To enquire about this item please enter your details below and we will contact you shortly.

(Your details will not be shared with any third parties)

Tick the box below if you would like to receive the Armoury of St James's Bulletin - a quarterly e-newsletter that showcases an exclusive selection of the latest military antiques offered at our premises in Piccadilly Arcade.

This question is for testing whether you are a human visitor and to prevent automated spam submissions.
Enter the characters shown in the image.
Marquis of Wellington, British Victories in the Peninsula, 1815
Hover over image to zoom, click to expand.

Marquis of Wellington, British Victories in the Peninsula, 1815

Measurements: Diameter: 18mm



Twenty-five gilt metal medalettes, contained in tubular gilt bronze container. The obverse of each struck with a figure of winged victory bearing victor’s laurels and a sword surrounded by the legend ‘By the Mercy of God’. The reverse of each inscribed with the date and place of a British victory in Iberian Penisula. The lid of the tube set with the portrait of the Marquis of Wellington. The tube inscribed ‘British Victories in the Peninsula’, and the base of the tube set with a medalette inscribed ‘First / Battle / Portugal /  Aug. 17 1808 / Last Battle /  France / Ap 10 1814’. Inside of the lid bearing maker’s details ‘Manufactured by Thomason & Jones’.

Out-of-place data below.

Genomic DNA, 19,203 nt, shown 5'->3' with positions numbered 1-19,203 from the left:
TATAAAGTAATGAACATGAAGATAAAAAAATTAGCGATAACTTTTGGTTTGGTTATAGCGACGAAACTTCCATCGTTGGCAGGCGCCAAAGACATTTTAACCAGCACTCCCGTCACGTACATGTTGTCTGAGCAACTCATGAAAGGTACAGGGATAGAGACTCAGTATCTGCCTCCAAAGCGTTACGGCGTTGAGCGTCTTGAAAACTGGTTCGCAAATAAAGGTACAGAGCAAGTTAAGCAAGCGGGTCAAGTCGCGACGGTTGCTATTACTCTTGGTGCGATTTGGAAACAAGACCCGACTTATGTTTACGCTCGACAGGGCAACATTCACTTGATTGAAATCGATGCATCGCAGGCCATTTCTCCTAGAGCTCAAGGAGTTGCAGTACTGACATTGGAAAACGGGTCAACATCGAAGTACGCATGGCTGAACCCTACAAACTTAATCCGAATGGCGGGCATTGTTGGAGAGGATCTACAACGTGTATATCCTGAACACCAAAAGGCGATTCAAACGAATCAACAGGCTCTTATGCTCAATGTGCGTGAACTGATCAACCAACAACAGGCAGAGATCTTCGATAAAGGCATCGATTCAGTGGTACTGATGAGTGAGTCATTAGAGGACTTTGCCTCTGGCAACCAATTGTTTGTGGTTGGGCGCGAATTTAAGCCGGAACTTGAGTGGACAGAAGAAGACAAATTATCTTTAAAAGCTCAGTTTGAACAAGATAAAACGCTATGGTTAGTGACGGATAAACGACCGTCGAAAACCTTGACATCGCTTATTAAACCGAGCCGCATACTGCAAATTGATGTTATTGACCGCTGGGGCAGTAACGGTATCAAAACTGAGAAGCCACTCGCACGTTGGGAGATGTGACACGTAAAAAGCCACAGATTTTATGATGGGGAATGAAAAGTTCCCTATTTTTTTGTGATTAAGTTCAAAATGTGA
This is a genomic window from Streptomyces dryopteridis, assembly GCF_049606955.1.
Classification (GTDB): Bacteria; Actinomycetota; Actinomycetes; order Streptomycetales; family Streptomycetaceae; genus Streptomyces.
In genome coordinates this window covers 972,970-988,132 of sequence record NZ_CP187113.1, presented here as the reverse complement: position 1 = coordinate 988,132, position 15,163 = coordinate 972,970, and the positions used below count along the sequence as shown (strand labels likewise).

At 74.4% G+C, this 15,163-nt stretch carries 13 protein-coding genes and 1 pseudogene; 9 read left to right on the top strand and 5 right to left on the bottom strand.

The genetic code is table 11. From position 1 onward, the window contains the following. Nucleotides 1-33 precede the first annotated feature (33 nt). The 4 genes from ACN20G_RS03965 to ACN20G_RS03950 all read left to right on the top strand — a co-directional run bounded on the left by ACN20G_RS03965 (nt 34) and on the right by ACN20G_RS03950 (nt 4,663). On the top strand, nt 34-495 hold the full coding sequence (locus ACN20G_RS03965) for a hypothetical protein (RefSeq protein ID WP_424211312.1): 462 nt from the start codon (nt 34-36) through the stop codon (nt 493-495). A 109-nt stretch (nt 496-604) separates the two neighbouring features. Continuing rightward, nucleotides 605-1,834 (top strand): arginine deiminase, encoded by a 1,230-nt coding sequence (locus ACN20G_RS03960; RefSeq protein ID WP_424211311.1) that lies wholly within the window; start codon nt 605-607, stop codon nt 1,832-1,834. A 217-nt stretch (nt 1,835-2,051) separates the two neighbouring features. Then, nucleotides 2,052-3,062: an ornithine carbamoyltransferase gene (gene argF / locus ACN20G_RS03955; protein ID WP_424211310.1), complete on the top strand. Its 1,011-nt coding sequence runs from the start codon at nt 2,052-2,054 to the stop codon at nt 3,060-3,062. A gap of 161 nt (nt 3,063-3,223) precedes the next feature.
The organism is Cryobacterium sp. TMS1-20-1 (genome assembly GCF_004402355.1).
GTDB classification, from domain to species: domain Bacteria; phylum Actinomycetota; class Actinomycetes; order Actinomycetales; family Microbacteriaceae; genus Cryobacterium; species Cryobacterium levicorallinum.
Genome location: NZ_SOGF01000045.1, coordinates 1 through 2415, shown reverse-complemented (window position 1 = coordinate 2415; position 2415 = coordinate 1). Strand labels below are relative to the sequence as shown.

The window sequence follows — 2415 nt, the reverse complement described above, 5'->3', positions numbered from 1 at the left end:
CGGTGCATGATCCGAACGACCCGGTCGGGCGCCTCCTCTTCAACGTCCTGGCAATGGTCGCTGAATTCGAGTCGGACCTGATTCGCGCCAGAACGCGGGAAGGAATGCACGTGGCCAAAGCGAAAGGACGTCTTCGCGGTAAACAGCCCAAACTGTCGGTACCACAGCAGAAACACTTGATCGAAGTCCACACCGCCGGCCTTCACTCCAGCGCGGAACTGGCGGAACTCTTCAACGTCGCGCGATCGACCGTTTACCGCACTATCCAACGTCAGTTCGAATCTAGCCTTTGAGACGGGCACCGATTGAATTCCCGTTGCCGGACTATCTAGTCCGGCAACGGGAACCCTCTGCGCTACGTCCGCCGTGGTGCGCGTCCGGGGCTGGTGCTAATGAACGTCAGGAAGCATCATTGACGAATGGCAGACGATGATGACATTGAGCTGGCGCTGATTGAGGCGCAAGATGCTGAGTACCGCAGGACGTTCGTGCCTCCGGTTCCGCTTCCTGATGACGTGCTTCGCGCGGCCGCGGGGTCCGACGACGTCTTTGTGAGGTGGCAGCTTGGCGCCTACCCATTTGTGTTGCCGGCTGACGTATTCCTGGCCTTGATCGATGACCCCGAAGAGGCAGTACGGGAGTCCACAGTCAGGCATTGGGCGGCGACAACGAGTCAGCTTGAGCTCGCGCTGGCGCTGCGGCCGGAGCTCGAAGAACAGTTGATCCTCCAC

Sir Edward Thomason (1769-1849) was a silversmith, manufacturer and inventor. He was the son of a Birmingham buckle-manufacturer, and at the age of sixteen he was apprenticed to Matthew Boulton, of Soho. After the retirement of his father in 1793, he started a manufactory of gilt and plated buttons, then also medals, tokens, works in bronze, and silver and gold plate - signed Thomason & Jones. In 1802 he hit the jackpot when he patented an improvement to the corkscrew. Over the next fourteen years his factory turned out 130,000 units before allowing manufacture under license. In 1818 he was elected to the office of High Bailiff of Birmingham. He was also vice-consul for the town of Birmingham for the governments of Russia, France, Prussia, Austria, Spain, Portugal, Brazil, Sweden and Norway. He was knighted by William IV in 1832.